In the past week, I was listening to the address by Ravi Zacharias to the Passion 2017 conference, and I can appreciate how when compared to the lucidity with Ravi speaks, my brain seems like day old banana pudding.
Ravi is a powerful apologist for Christianity and comes from the Kerala state of India, although he is now an American citizen.
Ravi spoke briefly about how another famous Christian made landfall in Kerala and brought the gospel to the people of India. No less than Thomas – the famous doubting Thomas – went to India as a missionary an AD 52, just a few years after Christ ascended and sent out his church. He was literally obedient to the great commission and wound up in a place far from his comfort zone.
Thomas, also called Didymus (the twin), seems to have been a Galilean but travelled to Syria, Persia (modern Iran) and ended up in India.
When Jesus speaks to his disciples about going to wake Lazarus from sleep (meaning death), Thomas is recorded as saying:
16 Then Thomas (also known as Didymus[a]) said to the rest of the disciples, “Let us also go, that we may die with him.” (John 11, NIV)
Some scholars see this as evidence of Thomas’ ability to doubt or see the most unfortunate scenario, since Jesus said he was going to raise Lazarus and Thomas spoke of going with Jesus to die.
Again when Jesus is speaking of heaven, Thomas is the difficult one, not fully understanding Jesus, confessing his ignorance:
5 Thomas said to him, “Lord, we don’t know where you are going, so how can we know the way?” (John 14, NIV).
Most famously, Thomas doesn’t believe the rest of the disciples when they proclaim that He is risen:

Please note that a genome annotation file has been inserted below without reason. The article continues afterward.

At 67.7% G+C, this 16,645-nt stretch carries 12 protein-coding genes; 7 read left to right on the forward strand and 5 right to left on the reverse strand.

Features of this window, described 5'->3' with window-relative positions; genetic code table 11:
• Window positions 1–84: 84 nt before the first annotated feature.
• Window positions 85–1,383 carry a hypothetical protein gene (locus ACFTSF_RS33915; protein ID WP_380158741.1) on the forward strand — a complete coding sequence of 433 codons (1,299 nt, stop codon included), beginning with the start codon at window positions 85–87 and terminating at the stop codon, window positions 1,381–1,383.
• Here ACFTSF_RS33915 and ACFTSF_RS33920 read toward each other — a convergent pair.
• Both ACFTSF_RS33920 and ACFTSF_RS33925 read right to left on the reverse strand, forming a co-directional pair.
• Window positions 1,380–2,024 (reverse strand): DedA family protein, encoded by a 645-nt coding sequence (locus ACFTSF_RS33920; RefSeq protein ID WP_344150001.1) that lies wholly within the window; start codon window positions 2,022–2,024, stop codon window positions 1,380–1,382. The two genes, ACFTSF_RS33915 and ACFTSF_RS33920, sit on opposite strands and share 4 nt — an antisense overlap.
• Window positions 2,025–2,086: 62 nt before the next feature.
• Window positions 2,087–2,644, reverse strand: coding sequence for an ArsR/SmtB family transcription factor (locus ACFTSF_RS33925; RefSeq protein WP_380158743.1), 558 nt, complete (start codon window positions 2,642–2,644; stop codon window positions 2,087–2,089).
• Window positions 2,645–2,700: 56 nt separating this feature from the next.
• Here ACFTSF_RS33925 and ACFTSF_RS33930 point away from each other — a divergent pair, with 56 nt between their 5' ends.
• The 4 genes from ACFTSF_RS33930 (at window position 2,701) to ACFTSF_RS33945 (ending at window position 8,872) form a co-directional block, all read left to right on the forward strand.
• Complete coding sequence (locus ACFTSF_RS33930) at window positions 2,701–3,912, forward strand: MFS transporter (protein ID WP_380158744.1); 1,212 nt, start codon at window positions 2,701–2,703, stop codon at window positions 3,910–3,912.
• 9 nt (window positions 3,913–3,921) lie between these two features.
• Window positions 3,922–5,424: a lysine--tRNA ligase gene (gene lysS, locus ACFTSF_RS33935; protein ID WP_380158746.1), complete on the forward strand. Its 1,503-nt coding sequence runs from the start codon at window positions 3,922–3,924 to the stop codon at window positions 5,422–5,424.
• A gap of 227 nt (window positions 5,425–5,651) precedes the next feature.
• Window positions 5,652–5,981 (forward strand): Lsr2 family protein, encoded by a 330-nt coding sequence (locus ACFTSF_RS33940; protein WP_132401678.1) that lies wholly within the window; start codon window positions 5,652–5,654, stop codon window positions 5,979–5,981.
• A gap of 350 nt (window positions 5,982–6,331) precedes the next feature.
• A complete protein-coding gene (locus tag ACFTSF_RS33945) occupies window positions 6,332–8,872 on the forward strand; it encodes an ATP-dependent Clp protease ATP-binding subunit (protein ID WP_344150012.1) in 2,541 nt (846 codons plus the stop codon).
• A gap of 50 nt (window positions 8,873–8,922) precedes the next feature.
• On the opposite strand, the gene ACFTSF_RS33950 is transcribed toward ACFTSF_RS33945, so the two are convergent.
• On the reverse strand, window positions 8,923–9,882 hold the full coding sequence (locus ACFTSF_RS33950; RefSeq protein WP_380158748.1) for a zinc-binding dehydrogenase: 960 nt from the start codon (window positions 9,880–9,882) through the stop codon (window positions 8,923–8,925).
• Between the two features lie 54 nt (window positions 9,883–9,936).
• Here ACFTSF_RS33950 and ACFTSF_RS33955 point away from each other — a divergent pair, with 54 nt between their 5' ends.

24 Now Thomas (also known as Didymus[a]), one of the Twelve, was not with the disciples when Jesus came. 25 So the other disciples told him, “We have seen the Lord!”
But he said to them, “Unless I see the nail marks in his hands and put my finger where the nails were, and put my hand into his side, I will not believe.”
26 A week later his disciples were in the house again, and Thomas was with them. Though the doors were locked, Jesus came and stood among them and said, “Peace be with you!” 27 Then he said to Thomas, “Put your finger here; see my hands. Reach out your hand and put it into my side. Stop doubting and believe.”
28 Thomas said to him, “My Lord and my God!”
29 Then Jesus told him, “Because you have seen me, you have believed;blessed are those who have not seen and yet have believed.” (John 20, NIV).
In none of the occasions that Scripture records him is Thomas the quick-witted one, or faith-filled giant that others were.
In fact, we may feel that we are much like Thomas, missing the mark, the punch-line, the point, the epiphany. Although in the end Thomas did have an epiphany that compelled him to travel to India, far from home, and there to die a martyrs death.
As history records, he was pierced with a lance in AD 72.
What a strange bit of history that a Galilean should so believe that he would go to India because he loved the Indian people. And how fortunate for the Indian people that they had an opportunity to hear the good news.
More remarkable than an Englishman in New York:
A Galilean in Myalapore, India (St Thomas)
A Scot in Dutch South Africa (Andrew Murray)
This is the way that God works.